Chaos is a conscious lifestyle choice for popular P.E.I. singer Kendall Docherty.
Well-managed mayhem is the order of the day — every day — in this Hazelbrook household that is currently home to four hockey-playing boys, two foster babies, a couple of children being babysat five days a week, three large dogs, four cats, Kendall and his wife Denise.
The boys alone require constant time management and schedule juggling to get them on the ice. Almost all of the large daily squares during hockey months on a key planning calendar are filled with times for practices and games.
Six nights a week, the Dochertys are in one rink or another. Already this season, the family has driven off the Island for half a dozen hockey tournaments.
Kendall, 35, also manages one of his boy’s teams — what with all his free time after taking care of business in his full-time job as an insurance agent with the P.E.I. Mutual Insurance Company, pursuing his passion as a musician with a host of gigs, and taking care of a full household that requires high-energy parenting.
“So when people ask me now why I sing, I sing to subsidize minor hockey,’’ he quipped.
A busy, busy life, notes Kendall, is simply what he and his wife signed up for. The pair thrives in controlled chaos. Their focus is on raising their boys while also providing foster care.
“We don’t need to go to the movies,’’ said Denise in a sentiment that well conveys the couple’s selfless approach to life.
Kendall and Denise talked for years about opening their hearts and their home to children in need of foster care. An embroidered sign hanging on a stairway wall seems to capture the couple’s caring mindset. It reads: “When there is room in the heart, there is room in the house.’’
The pair began their demanding, yet absolutely rewarding, role as foster parents three years ago. Over that period, the Dochertys have had four babies under the age of one placed with them, as well as four others in the one-year to four-year-old range stay to provide respite.
Neither Kendall nor Denise see as a chore the considerable added time and energy required to properly and lovingly be foster parents to babies while raising sons Sumner, 14, Sammy, 12, Thomas, 10, Lawson, 9, as well as caring for seven four-legged occupants of the house.
Denise, who is a teacher by trade, sees being a stay-at-home mom and a stay-at-home foster mom as not only something she wants to do, but something she was meant to do.
“This is a calling,’’ she said. “This is what I’m meant to do...it’s no burden. That’s OK that I’m tired.’’
Kendall, who notes he always wanted a big family, welcomes the challenges of managing one hectic day after another in order to not only be a caring father to four sons, but also a loving foster parent to babies in need as well.
“They deserve a chance,’’ he said. “You’re giving a big part of your heart to these little people...it’s a never-ending need.’’
Denise credits the pair’s altruistic outlook on life to the fact that both she and Kendall come from “solid families.”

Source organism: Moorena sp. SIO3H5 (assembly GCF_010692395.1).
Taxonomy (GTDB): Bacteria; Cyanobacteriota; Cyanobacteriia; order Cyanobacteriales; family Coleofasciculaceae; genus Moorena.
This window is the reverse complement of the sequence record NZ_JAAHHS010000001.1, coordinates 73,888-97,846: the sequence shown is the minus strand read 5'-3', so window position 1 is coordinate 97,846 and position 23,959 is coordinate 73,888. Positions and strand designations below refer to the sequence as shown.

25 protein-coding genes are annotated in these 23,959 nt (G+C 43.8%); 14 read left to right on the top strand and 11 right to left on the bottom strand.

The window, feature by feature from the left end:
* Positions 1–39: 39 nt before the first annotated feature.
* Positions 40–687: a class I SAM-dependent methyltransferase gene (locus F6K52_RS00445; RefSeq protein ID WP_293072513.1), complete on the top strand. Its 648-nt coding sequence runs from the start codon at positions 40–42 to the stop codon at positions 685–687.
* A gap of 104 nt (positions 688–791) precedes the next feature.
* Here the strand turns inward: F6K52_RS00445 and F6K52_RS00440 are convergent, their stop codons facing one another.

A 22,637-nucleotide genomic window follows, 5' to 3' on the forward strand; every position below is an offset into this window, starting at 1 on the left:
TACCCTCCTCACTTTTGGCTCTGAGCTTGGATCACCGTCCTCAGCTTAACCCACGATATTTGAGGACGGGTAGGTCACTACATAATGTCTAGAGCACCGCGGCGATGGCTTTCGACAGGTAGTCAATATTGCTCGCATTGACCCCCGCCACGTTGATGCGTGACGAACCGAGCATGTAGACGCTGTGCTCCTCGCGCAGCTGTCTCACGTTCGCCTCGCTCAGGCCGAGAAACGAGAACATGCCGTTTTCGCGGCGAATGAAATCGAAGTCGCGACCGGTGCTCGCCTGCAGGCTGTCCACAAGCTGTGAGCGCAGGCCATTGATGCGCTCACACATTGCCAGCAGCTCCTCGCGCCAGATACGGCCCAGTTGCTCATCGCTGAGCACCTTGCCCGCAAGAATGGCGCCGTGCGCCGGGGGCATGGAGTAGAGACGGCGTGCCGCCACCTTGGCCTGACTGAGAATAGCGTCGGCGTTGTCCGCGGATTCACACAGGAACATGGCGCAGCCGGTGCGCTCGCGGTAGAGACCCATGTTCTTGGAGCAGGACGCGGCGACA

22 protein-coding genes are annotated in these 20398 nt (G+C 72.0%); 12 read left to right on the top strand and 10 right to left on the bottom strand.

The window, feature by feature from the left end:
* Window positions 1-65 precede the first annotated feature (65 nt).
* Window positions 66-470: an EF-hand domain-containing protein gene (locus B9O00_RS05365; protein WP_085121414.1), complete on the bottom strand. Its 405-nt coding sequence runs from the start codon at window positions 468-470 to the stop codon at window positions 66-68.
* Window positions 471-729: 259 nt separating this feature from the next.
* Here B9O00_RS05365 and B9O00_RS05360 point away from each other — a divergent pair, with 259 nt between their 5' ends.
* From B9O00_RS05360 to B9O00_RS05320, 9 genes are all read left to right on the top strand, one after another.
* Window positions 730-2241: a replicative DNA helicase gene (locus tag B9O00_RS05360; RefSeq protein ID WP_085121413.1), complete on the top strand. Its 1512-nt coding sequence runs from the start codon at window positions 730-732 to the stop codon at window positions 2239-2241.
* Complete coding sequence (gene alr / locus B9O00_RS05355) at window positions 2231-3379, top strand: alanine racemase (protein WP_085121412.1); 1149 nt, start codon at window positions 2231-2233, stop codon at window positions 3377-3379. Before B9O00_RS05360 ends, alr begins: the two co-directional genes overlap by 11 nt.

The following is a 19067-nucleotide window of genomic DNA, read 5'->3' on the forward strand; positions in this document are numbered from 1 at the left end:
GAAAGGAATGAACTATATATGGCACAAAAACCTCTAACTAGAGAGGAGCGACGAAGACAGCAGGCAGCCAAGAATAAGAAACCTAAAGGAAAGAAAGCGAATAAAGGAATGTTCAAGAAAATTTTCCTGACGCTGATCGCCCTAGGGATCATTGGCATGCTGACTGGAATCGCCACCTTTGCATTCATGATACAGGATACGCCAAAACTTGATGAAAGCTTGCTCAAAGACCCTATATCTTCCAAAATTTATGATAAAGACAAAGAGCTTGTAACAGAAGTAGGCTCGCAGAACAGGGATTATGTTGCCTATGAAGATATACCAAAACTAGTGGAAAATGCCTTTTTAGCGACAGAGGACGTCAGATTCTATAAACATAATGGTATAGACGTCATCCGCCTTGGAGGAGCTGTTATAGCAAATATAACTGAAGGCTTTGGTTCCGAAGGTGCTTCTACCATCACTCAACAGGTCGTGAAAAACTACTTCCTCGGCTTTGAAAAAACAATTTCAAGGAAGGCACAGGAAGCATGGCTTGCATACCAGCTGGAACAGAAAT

Kendall came from a musical environment that he converted into a passionate sideline but also a charitable talent.
His father played in bands while Kendall and his brothers Jason and Timothy grew up in Pinette. His parents, Helen and George, held many parties at home with musicians strumming their guitars, singing songs and kicking up their heels.
“Music was always there,’’ said Kendall.
He was “backward and shy’’ as a young boy, but music helped bring him out of his shell. He entered his first singing contest at 14, recorded his first CD the year he graduated from high school, and fell short in a bid to become a Canadian Idol in 2004.
In early years, Kendall was known for gospel, country, and old rock ‘n’ roll with a well-honed cache of Elvis Presley tunes. Later, he broadened his repertoire with more Celtic, traditional and contemporary and folk songs.
His dream to make a living solely as a musician never panned out.
He has, though, had an interesting career path outside of music. He graduated from a tourism/hospitality management program at Holland College with the hope of one day running a resort.
Instead, needing money, he took a job for three years doing sales and installations for Video Pros. This relatively short work period would, however, shape the rest of his life.
Denise came in as a customer. They would eventually marry and have four children. Kendall also met the owner of Royalty Hardwoods through his work at Video Pros. He would go on to work for Royalty Hardwoods in sales and marketing for 10 years.
“It was a great job and I really enjoyed it,’’ he said.
From there, he had a short stint as sales and marketing manager with Murphy’s Pharmacies that included him hosting a TV show on EastLink called East Island Health.
For the past three years, he has been an insurance agent, a position that gives him more flexibility to attend to a busy home-life while also catering to his desire to help protect people from misfortune.
And his love of performing keeps him on stage in front of a faithful following.
Like his father George, Kendall has always played many concerts for free to help raise money for a good cause. His very first concert, in fact, was a fundraiser.
Over the years, at least three out of every 10 shows would be a benefit of some sort, perhaps for a sick child or simply for a person down on his luck.
Kendall describes as “a pretty good feeling’’ all the people he has been able to help through charitable concerts.
It’s not such a bad feeling either to be a top-notch family man.
“We just want to do our part,’’ he said.
Kendall and Denise Docherty of Hazelbrook welcome having their hands full with hockey-playing sons Sumner, Sammy, Thomas and Lawson, not to mention providing foster care to babies.
©Guardian photo by Jim Day